The Université de Moncton has a master’s program available for francophone students and that really needs much promotion and support by the health and long-term care sectors. This program is led by Dr. Claire Johnson.

Since there has been no such program in English in New Brunswick, and since basic educational requirements in health organizational studies have never been priority for positions of influence, so many wonderful people, well-motivated, get assigned to these important roles in which learning the basic knowledge requirements is an on the-job experience. Frankly, this places them and the organizations, however otherwise skilled they are, at a serious disadvantage.

There are hundreds, if not thousands, of positions in the New Brunswick health and long-term care regulatory and service-delivery sector in which a certain core of knowledge is not only desirable but is absolutely essential for optimum job success. It is not difficult to determine if persons holding some of those positions have that core knowledge or not.

Along comes Dr. Petra Hauf, the University of New Brunswick (UNB) vice-president for the Saint John campus, with a vision that aligns with the needs and directions of health and long-term care. I first met her in 2020 when, during the pandemic, I wrote my book, Health Care Reform in New Brunswick. She was in the early stages of establishing the vision for the Integrated Health Initiative to be based at the Saint John campus.

What a breath of fresh air. She is open to new ideas and new concepts, bringing the academic world into alignment with what are popularly defined as “crisis areas” in New Brunswick public policy: Health and long-term care.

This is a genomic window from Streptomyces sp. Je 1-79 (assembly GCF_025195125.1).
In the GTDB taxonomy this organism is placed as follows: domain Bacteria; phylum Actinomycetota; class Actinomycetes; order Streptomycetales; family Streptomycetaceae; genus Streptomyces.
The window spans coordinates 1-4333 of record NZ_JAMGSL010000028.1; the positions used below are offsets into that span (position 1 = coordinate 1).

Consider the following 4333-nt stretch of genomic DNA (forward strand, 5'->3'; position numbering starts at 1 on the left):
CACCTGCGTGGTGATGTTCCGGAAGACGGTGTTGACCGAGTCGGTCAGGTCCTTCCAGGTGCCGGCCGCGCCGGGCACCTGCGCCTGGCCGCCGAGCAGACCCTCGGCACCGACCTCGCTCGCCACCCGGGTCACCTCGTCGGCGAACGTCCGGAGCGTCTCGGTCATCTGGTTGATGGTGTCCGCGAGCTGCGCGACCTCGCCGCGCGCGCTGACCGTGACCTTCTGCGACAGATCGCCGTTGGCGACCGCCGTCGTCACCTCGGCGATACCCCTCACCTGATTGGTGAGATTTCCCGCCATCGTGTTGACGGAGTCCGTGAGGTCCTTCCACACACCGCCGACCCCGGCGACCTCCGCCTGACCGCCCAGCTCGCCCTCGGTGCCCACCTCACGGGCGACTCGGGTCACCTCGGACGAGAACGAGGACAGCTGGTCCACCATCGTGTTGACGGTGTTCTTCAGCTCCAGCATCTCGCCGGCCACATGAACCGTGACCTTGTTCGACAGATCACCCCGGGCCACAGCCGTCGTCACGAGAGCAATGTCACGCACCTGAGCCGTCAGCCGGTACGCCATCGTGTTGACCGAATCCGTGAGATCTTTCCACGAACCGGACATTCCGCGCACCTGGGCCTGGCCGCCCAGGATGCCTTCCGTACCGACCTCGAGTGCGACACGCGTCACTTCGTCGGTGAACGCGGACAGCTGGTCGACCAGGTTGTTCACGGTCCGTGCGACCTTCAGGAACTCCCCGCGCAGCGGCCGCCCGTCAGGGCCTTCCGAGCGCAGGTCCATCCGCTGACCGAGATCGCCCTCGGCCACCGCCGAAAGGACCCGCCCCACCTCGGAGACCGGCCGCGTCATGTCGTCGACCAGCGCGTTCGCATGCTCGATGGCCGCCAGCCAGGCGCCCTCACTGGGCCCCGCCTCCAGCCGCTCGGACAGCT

As the pandemic wore on and we saw the challenges that managing the pandemic presented to regulators, hospitals, doctors offices and long-term care facilities, it took not a little imagination to see how knowledge base and networking could make the system function so much better. Here we had so many regulators and service providers learning about some of the basics of leadership, communication, infection prevention and mitigation, along with managing through crisis all for the first time.

Will a fully implemented integrated health initiative solve all health and long-term care leadership crises? There is no silver bullet. But basic education, training and networking can go a longways with every practitioner working through normal days let alone crisis days.

The intent of the initiative is: 1. Roll out new education pathways designed to foster a resilient and innovative health care workforce. 2. Invest in health research that fills critical knowledge gaps. 3. Partner with private sector to accelerate knowledge transfer and commercialization of health innovation. 4. Bring clinical learning infrastructure to the Saint John health cluster.